The Corner

Education

College Leaders Behaving Badly

Supposedly, people who run nonprofit institutions are able to concentrate just on “doing good” since they don’t have to worry about money grubbing — college officials, for instance. In reality, however, college leaders can be at least as petty, vindictive, self-serving, and, yes, money-grubbing as any business executive.

In my Martin Center article today, I discuss two illustrative cases.

One involves Springfield College English professor Dennis Gouws, who has been subjected to (as Peter Wood of NAS puts it) a feminist jihad. He used to teach a course entitled “Men in Literature,” but that was axed and he has been under relentless pressure from the school’s P.C. administration for having had the temerity to dispute the notion that women are oppressed.

Even though Gouws holds tenure, the dean is out to get rid of him.

The other case involves Nathaniel Bork, who taught philosophy on an adjunct basis at Aurora Community College. Like Gouws, Bork had a fine record until he complained about the college’s decision to dumb-down its introductory courses. That led to a summary dismissal on the pretext that he was not “effectively” implementing the new curriculum.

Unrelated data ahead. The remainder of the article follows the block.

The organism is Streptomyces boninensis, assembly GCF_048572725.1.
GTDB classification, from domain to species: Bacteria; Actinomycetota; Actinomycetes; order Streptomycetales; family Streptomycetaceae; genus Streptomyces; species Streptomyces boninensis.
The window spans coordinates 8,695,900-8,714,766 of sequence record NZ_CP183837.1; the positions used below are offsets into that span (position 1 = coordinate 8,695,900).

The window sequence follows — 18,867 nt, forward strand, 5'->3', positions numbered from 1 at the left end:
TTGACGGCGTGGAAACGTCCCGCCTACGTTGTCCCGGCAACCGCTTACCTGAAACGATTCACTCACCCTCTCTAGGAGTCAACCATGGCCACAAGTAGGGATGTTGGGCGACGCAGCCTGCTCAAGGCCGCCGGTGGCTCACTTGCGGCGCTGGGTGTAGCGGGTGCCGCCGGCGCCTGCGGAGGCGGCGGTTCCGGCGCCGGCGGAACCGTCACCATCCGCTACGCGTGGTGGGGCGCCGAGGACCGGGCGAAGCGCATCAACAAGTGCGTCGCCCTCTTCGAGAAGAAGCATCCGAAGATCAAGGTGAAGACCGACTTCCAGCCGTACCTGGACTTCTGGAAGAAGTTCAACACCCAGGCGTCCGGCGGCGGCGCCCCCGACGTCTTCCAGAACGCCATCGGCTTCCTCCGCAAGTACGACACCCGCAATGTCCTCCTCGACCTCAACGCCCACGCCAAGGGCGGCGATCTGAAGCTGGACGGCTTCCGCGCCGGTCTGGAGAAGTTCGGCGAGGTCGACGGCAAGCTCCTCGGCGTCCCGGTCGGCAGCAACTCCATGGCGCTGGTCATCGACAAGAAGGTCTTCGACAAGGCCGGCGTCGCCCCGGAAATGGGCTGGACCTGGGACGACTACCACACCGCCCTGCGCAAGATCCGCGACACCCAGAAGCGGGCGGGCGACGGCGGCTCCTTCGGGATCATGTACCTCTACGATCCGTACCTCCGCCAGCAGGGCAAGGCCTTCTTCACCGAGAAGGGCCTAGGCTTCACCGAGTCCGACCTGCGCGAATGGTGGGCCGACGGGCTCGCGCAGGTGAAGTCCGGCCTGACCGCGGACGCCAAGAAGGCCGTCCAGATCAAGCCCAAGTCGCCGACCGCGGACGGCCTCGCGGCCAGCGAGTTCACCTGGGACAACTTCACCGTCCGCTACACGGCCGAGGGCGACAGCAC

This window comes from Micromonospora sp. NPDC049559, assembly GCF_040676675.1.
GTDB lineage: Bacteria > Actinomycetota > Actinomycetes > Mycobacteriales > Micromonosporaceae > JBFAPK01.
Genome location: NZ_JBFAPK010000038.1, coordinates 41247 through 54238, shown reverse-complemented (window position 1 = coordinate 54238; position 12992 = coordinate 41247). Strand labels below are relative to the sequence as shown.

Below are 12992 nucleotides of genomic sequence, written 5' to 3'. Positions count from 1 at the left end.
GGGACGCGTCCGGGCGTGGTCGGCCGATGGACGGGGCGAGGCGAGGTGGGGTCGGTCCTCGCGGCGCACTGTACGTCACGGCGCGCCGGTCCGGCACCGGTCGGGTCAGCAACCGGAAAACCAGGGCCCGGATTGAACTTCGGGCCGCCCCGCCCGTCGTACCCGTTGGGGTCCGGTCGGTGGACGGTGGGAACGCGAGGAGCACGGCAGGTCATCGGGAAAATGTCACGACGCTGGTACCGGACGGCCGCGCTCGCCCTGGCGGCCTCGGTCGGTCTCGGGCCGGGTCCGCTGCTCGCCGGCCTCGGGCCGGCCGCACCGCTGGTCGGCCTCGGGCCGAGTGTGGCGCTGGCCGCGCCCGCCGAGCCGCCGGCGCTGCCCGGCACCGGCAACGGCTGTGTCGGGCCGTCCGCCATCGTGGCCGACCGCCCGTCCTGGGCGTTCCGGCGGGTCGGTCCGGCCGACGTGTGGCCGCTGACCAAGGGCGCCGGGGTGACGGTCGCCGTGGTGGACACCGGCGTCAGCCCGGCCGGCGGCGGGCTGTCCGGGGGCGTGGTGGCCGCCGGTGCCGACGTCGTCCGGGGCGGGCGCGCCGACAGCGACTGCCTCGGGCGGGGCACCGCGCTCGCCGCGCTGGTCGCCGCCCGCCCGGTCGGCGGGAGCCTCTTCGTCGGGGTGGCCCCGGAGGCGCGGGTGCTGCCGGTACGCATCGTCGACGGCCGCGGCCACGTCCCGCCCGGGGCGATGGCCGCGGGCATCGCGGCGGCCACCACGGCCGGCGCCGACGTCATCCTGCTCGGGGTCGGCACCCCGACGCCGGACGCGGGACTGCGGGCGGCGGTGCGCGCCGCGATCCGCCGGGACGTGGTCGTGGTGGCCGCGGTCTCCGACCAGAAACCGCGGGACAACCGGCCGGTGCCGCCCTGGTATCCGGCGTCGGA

Sadly, college trustees rarely do anything about cases where top administrators are acting like little tyrants.

George Leef is the the director of editorial content at the James G. Martin Center for Academic Renewal.

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